Legislators deride red-light camera report

Legislators deride red-light camera report

Public Works Committee to vote on extending the program Aug. 29

Suffolk County's Public Works Committee will vote Aug. 29 to decide the future of red-light camera program. TBR News Media file photo

The future of red-light cameras in Suffolk County remains up in the air. 

Legislators took issue with a report on the county’s red-light camera program in a meeting Aug. 26. It left some with more questions than answers regarding the divisive program as they prepare for a vote that could extend the program’s lifespan this Thursday, Aug. 29.

The countywide report carried out by Brookhaven-based L.K. McLean Associates found that the number of total crashes at 100 intersections with red-light cameras increased by nearly 60 percent from 2015 through 2017, compared to the time period (2007-09) before the cameras were installed beginning in 2010. The study found that at red-light intersections the number of crashes exceeded projections by 42 percent in total. 

Also, it found that a total of 17 fatal crashes occurred at red-light intersections for the duration of the report. Crashes that resulted in injuries decreased by nearly 11 percent, while the number of rear-end crashes increased by 46 percent. 

Officials from the consulting firm presented the report, which cost the county $250,000, to the county Legislature’s Public Works Committee Aug. 26 and disclosed they estimated the red-light program had generated more than $5 million in savings by reducing serious accidents. 

Despite those findings, legislators on the committee took issue with the results and said it left them with more questions than answers. 

One criticism levied was the way the consultants collected their data and how they determined if an accident was linked to an intersection with a red-light camera.

Raymond DiBiase, president and chief executive of L.K. McLean Associates, said they based their parameters from the New York State Department of Transportation. 

“The DOT in their crash data analysis and summaries identify an intersection crash as one that occurs within 10 meters or 33 feet from the center of the intersection,” he said. 

The consultants for the report expanded the crash area to within 200 feet of the center of the intersection, but some legislators questioned that decision and argued it could have captured crashes that fall in line with the definition of an intersection crash.

Legislator Sarah Anker (D-Mount Sinai) said she was deeply disappointed in the report’s findings and criticized the firm with not looking at the link between distracted driving and crashes at red-light intersections.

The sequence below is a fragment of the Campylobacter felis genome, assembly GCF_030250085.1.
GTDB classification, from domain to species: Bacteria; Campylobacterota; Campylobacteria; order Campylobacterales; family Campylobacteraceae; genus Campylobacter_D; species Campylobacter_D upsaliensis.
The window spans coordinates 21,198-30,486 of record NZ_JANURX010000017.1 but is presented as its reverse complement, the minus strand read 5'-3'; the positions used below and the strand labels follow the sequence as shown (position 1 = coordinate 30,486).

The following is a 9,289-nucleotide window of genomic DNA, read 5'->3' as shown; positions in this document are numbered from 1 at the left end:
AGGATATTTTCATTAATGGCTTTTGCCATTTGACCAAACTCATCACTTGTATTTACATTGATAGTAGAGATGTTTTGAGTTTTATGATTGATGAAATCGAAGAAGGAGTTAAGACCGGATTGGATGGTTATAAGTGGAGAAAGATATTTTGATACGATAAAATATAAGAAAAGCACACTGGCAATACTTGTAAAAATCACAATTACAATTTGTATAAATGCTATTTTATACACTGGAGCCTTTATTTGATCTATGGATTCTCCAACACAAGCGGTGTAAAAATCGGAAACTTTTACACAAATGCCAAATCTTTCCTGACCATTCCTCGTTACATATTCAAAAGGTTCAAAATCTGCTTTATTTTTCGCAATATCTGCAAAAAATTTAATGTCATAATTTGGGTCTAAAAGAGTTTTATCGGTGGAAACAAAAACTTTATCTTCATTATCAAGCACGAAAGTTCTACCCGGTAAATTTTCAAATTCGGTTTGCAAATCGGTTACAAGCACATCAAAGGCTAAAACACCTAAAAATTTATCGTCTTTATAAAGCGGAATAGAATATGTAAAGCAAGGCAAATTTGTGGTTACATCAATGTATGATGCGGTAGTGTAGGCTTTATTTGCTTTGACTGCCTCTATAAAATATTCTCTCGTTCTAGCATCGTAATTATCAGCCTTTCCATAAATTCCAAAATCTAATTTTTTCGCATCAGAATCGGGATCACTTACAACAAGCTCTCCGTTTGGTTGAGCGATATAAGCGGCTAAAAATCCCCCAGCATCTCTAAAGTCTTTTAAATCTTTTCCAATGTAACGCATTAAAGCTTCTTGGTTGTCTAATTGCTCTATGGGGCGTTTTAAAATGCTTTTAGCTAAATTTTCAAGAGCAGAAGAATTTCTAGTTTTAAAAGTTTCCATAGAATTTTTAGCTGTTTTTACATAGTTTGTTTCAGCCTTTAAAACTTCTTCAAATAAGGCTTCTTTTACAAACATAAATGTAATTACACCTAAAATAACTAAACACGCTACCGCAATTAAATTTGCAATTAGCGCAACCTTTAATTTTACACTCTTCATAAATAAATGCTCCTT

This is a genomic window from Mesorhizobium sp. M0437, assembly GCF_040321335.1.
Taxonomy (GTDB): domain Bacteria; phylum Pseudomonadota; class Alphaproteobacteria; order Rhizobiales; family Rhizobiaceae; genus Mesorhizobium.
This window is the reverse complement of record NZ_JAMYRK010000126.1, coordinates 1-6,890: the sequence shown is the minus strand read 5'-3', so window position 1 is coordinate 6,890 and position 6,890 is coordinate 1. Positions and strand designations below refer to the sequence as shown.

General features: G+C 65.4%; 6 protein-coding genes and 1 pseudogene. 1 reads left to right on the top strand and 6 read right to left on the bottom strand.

“What has not been mentioned at all during your report is distracted driving,” she said. “I have a traffic safety issue in my district; I have two of the most dangerous roads on Long Island —[routes] 25 and 25A.”

DiBiase responded by saying it is difficult to prove what exactly caused a crash from the data. Their goal was to make the study objective as possible and said distracted driving falls in a gray area as it is difficult to prove due to factors like lack of witnesses or evidence. 

“Distracted driving is why a lot of these accidents are happening,” Anker said. “We are here to try and understand how to make this program better. We know it’s saving lives, but we also know it’s also creating problems.”

The red-light program has generated more than $20 million in revenue annually for the county.

Legislator Robert Trotta (R-Fort Salonga), who has long been a severe critic of red-light cameras, said the program is a money grab and a tax on the taxpayers. He also criticized the consultants for only mentioning that fatal accidents at red-light camera intersections were lower than projected, and not also including data on fatal crashes that occurred at intersections without red-light cameras. 

“You can take these reports and throw them in the garbage can, it’s a joke — literally embarrassing,” Trotta said. “Everything here is jaded to make this program look good, it is a $32 million sham on the people of this county.”

Despite the lukewarm response to its report, the firm recommended continuing the red-light program, pointing to a decrease in crashes resulting in injuries and fatalities as well as a reduction in left-turn crashes.

The Public Works Committee is expected to vote Thursday, Aug. 29, on whether it will extend the countywide red-light camera program for another five years. If it were to pass it will go to the Legislature for a vote that could take place as soon as next Wednesday, Sept. 4.

 

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